I would be shocked if Ms. Huffman will accept her offer, but stranger things have happened.

    Rod Estvan

  • In reply to Rodestvan:

    I don't think the commentors there had a problem with a teacher warning a family away from a school. They seemed to be tired of the false pretenses of people like the ERN lady. Barnard is all black. Perhaps the lady sought a racially diverse school.

  • In reply to Rodestvan:

    I see... so opposition to charter schools is non-ideological, but support for charter schools necessarily is ideological. And all of us who think that charters are a decent complement to the public school system should just be upfront that we worship Adam Smith and Bruce Rauner and fervently aspire to implement the shock doctrine. We're simply ideological, not pragmatic about some of the obvious limitations of state monopoly control, the fact that bureaucracies tend to be procedurally driven, not quality driven, or can be hamstrung by politics, etc etc etc.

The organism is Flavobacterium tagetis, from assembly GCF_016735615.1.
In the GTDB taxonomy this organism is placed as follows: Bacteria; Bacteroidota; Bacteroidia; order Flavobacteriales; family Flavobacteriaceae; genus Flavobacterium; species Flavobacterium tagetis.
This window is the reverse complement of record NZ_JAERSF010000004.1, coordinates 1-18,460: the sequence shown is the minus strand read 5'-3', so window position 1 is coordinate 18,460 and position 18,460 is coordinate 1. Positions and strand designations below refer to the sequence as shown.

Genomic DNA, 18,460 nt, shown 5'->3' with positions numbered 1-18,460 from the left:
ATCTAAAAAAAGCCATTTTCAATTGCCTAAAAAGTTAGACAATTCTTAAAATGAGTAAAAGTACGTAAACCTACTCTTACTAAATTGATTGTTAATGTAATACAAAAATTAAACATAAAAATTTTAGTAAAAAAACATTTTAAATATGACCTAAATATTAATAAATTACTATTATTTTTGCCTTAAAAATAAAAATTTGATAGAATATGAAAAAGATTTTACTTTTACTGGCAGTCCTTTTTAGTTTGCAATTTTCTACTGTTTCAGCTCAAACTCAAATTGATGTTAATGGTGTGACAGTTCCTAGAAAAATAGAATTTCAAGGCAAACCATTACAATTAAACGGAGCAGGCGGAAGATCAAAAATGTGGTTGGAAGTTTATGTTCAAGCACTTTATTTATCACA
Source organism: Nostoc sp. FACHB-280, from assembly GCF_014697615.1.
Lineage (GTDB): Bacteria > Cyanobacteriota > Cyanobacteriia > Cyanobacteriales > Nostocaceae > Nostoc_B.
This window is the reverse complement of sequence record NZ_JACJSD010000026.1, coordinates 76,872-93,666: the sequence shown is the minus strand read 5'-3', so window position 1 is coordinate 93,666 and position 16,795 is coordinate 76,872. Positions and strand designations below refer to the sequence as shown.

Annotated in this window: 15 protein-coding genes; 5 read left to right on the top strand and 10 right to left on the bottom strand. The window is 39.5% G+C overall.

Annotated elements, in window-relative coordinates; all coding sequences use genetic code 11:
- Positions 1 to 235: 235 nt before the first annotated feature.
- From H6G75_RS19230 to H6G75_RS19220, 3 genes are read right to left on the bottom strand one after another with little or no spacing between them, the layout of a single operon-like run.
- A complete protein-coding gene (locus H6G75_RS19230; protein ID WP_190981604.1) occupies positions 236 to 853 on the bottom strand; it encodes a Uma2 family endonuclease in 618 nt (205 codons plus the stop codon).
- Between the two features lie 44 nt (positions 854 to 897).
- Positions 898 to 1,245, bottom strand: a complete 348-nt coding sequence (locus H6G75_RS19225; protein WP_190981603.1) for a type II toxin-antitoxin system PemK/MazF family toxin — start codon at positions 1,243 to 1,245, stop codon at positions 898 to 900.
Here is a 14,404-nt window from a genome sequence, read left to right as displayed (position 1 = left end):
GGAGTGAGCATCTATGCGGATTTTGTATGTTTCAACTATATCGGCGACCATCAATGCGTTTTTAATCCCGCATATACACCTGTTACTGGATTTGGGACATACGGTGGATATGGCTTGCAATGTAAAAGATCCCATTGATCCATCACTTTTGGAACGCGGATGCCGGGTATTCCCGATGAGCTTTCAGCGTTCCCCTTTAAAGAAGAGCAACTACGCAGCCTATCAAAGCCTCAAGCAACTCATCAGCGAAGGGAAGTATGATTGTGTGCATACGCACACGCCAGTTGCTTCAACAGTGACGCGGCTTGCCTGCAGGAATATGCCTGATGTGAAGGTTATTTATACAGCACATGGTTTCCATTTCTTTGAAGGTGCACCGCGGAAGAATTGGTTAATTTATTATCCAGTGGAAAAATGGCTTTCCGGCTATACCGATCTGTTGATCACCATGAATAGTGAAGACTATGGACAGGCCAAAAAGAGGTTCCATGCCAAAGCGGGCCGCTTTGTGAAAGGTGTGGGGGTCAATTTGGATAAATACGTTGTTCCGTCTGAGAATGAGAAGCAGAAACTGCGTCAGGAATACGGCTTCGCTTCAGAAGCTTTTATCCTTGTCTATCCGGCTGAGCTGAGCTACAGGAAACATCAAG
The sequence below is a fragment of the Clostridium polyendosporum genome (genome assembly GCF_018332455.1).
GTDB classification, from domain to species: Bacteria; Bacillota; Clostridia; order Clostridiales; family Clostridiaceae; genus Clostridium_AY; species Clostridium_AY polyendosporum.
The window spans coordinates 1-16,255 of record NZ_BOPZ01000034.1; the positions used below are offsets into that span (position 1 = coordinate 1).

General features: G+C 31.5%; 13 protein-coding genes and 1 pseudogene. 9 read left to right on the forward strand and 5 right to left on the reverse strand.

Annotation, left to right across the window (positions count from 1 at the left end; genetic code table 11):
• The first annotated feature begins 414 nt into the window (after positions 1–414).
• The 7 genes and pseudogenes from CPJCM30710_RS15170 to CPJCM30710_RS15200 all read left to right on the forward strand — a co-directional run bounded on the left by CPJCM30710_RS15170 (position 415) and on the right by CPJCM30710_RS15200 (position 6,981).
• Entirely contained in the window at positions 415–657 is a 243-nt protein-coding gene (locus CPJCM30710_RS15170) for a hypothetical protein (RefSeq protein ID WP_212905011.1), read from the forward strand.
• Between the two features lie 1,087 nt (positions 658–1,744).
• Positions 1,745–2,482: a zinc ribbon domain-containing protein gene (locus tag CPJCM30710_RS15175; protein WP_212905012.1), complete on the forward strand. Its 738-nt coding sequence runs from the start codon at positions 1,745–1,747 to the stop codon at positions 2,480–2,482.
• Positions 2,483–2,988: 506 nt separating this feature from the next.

• In reply to district299reader:

    In relation to this comment: "I see... so opposition to charter schools is non-ideological, but support for charter schools necessarily is ideological. And all of us who think that charters are a decent complement to the public school system should just be upfront that we worship Adam Smith and Bruce Rauner and fervently aspire to implement the shock doctrine."

    I did not write that every supporter of charter schools supports neo-conservative ideology. In fact I would suggest that both the former leader of the American Federation of Teachers Al Shanker and Karl Marx supported the idea of forms of public education supported by state funding, but not under the direct control of the state. Marx actually supported schools for poor and working class children run by cooperatives that were paid for the rich via taxes until the rich were thrown out of power.

    But once one draws the threads together for DFER's agenda it is not difficult to find the direct links to neo-conservative ideologs like Mr. Rauner.